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Whitney Houston: The Dichotomy Of Distinction And Destruction

Whitney Houston, the unparalleled superstar whose prodigious voice impeded any comparison, died Saturday, February 11, 2012, at the Beverly Hilton Hotel in Los Angeles, California where the singer was pronounced dead at 3:55 P.M. in her room on the fourth floor of the hotel, according to the Associated Press.

Whitney, 48, was in Los Angeles preparing for Clive Davis’ annual pre-Grammy gala where the singing sensation was set to be the opening act, but succumbed hours before in the hotel’s bathtub with “no obvious signs of criminal intent”. An autopsy has been completed according to TMZ, but results won’t be released until a toxicology report is finalized which takes four to six weeks.

The youngest and only girl from parents John and gospel renowned singer Cissy Houston, Whitney was born August 9, 1963 in the Newark, New Jersey projects. Four years later the family of five, including two brothers, made their exit from the projects in lieu of the Newark riots where a middle-class area in East Orange, New Jersey would become home. Often left home with her father because of Cissy’s constant touring with the likes of Elvis Presley and Aretha Franklin—in hindsight, the invariable absence of her mother could have forged Whitney’s introverted behavior which left her without many friends and faced with bouts of teasing for her gawking looks. Relinquishing a compulsory path to what would become ‘the voice’, Whitney began singing at the New Hope Baptist Church in Newark where she was reared. Her first solo performance “Guide Me, O Thou Great Jehovah” wasn’t quite the reckoning voice we would later hear, but the trilogy of greats in her circle—her mother, Dionne Warwick, and godmother Aretha Franklin began to cultivate the obvious young talent.

After her parents divorced, Whitney began spending much of her teenage years touring night clubs with Cissy. By age 14, Whitney was featured as the lead singer on the Michael Zager Band’s single “Life’s A Party”. That one performance prompted Zager to aid in getting the young talent a recording contract. Cissy declined the offer because she instead wanted Whitney’s focus to be school, at least until graduation. However, offering her chords on Chaka Khan’s hit single “I’m Every Woman” was allowed, a song she would thirteen years later make her own. In the early 1980’s, the singer once-taunted for her looks was scouted for her striking, natural looks while singing with her mother at Carnegie Hall. This move led to the beauty’s ‘Vogue’ appearance and to being the first woman of color to grace ‘Seventeen’ magazine’s cover. From magazine covers to a Canada Dry soft drink commercial, the makings of a star was in full-fledge force as Houston became a duality of the right stuff. While modeling and continuing with nightclub outings with Cissy, Whitney also found herself working with producers Michael Beinhorn, Bill Laswell, and Martin Bisi on an album the three were spearheading called “One Down”, which was credited to the group “Material”. For the “Material” project, Whitney belted out the ballad “Memories”, which garnered the praise as “one of the most gorgeous ballads you’ve ever heard” per Robert Christgau of “The Village Voice”. As news traveled about the slender girl with the big voice, in 1983, an impressed Gerry Griffith, a representative from Arista Records convinced Clive Davis, Arista’s head, to pay attention to this raw talent. Equally impressed, Clive offered the local Newark talent a worldwide recording contract in 1983, but the new signee wouldn’t begin working on her new album immediately because the record company had a difficult time finding material for the sui generis Whitney possessed. Presumably, regretfully many major producers passed on the unknown talent because they had no clue what to do with her voice.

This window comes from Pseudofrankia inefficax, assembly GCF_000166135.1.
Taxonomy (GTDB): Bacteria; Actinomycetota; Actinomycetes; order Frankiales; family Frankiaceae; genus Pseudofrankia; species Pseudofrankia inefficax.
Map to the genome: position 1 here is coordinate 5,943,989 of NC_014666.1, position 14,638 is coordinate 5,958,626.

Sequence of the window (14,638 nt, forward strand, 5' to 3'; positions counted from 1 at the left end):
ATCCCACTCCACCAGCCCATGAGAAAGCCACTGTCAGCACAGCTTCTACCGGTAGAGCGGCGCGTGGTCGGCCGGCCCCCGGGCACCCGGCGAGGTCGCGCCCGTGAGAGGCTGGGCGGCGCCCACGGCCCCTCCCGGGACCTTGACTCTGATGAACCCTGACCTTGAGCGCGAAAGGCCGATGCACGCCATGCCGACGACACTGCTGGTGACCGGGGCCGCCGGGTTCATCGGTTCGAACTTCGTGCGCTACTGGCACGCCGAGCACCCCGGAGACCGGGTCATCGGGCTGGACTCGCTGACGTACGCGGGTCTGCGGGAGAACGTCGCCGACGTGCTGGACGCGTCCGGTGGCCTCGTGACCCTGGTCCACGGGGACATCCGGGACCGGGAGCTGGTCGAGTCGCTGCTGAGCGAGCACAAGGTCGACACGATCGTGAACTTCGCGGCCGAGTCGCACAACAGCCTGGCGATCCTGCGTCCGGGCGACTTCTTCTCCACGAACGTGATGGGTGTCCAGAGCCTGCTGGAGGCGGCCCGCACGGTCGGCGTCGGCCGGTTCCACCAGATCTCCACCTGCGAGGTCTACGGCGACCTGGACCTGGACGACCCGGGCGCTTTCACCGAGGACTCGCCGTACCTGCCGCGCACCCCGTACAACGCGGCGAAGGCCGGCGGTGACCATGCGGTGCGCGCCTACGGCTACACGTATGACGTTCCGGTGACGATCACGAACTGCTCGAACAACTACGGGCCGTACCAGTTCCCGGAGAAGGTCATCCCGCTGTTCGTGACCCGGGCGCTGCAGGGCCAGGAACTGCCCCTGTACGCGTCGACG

Meanwhile, Whitney recorded “Hold Me” with Teddy Pendergrass which appeared on his album, “Love Language”. The duo made the song a Top 5 R&B hot contender and would also later appear on Houston’s imminent debut album. Clive was unrelenting in satisfying his gut feeling that Whitney could be the next big crossover superstar. So, after months of perusing material, material from Kashif, Narada Walden, Jermaine Jackson, and Michael Masser became the answer to introducing the world to the voice that would know no bounds. After two long (and now unheard of) years of recording, Whitney Houston’s self-titled debut album released on February 14, 1985. Though the album had a beginning slow commercial response, three number-one singles on the Billboard Hot 100 Chart in the upcoming year pivoted the record as Whitney’s best-selling studio album with sales of over 23 million copies worldwide, and as one of the best-selling albums of all time worldwide. ‘Rolling Stone’ magazine praised the new talent as “one of the most exciting new voices in years”, little did they know that that excitement wouldn’t ever be overturned.